I am Ramkumar, pursuing PhD at Tata Institute of Social Sciences. One day after a discussion on Rohith Vemula’s institutional murder, one of my friends asked me, what kind of discrimination have you experienced? Without even thinking a minute I replied to her: no, I don’t think I have faced any direct discrimination. The instant reaction of my friend to my answer, raised a few questions in my head. How is it that I haven’t experienced it? Or was I in ignorance? Haven’t I experienced any discrimination based on caste? Or did I not realise the experience as such? If so, what kind of caste-based discrimination had I come across in my life? Such questions were going through my mind. It helped me to reflect on my life since childhood, on the question of caste. What I found is both sad and interesting.
I was born and grew up in a village, Elavadai, located in Dharmapuri district, Tamil Nadu. Different caste groups such as Vellala Goundar, Chettiyar, Kuravar, Navithar, Paraiyar and Vannar (Both Paraiyar and Vannar are Dalit castes), and a few Muslim families are living in the village. Around fifty percent of the population consists of Dalits, the rest consist of remaining castes. Spatially, the different castes are located separately in the village. There are clear boundaries between oor which consists of caste Hindus and colony, which consists of Dalit castes.
I grew up in my grandpa’s brother’s home till my fifth standard as my parents and grandfather migrated to Bangalore for work. Our house was small, with a roof that was half-covered with tiles and rest with coconut and palm leaves; with mud walls and without electricity. Most of the Dalit houses in my village were like that during my childhood; there were a few tiled houses and one or two pakka houses with cement floor. In our small house, eight members lived. There was no toilet facility, everyone had to go to lake side which is on the outskirts of the village, or some waste land. There was a veranda (empty space) beside the house where we used to stitch coconut leaves to sell and at night we used to sleep there. Back of the veranda there was a street lamp where I used to study in the evening, or do my homework during school days. Those were happy days.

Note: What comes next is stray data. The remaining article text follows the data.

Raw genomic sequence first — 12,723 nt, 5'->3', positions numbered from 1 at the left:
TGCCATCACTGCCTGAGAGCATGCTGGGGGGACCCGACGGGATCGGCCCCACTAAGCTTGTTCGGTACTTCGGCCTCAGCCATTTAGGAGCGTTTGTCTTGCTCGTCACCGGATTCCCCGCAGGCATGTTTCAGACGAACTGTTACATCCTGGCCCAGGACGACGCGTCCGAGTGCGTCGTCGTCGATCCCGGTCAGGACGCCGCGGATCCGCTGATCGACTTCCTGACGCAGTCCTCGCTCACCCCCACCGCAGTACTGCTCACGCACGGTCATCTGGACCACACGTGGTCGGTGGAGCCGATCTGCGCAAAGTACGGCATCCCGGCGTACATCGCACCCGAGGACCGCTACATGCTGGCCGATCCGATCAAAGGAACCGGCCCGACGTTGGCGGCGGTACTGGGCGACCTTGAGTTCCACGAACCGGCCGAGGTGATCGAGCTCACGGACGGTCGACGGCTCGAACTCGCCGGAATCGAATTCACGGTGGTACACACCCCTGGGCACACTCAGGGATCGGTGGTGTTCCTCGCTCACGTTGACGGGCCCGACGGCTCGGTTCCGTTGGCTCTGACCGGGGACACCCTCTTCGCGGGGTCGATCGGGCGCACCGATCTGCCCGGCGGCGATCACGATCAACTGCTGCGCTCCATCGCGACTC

I went to school from 1st std to 8th std in our village itself. My reflection on life made me realise that caste experiences were part of our everyday life since my childhood. Early morning, being youngest person in my grandfather’s brother’s family, many times I had been sent to buy tea for home. Tea shops were located in a caste Hindu place. The tea shop has two compartments, one is inside the shop where the tea making place and beside that there is a place to sit where only the caste Hindu people could sit. Others had to sit in the outer compartment. Mostly Dalit elders sat outside. Also, I observed a two tumbler system: glass tumblers for Dalits and steel tumblers for caste Hindu people. I used to think that it is normal in every place. To get tea I give the shopkeeper a big vessel, and keep money on the glass bottle which he takes, sometimes sprinkling water over the money I give.
Like the teashop, discrimination is very much visible in the village in different public spheres such as the temple. Till now Dalits in my village are not allowed inside temples located in the caste Hindu hamlet. Similarly, they are not allowed to participate in the festival celebrations too. Every year in village, on the last day of the Pongal celebration, they organise games and cultural programmes for the children, young people which is called padivettai. There are two kinds of programmes happening, one is oor padivettai (village celebration) which is celebrated by the caste Hindu area, and padivettai which is celebrated in the Dalit hamlet. Both happens on different days, first would be oor padivettai and then padivettai in the Dalit hamlet. Most importantly, Dalit people are not allowed to partake in the celebration in the caste Hindu padivettai.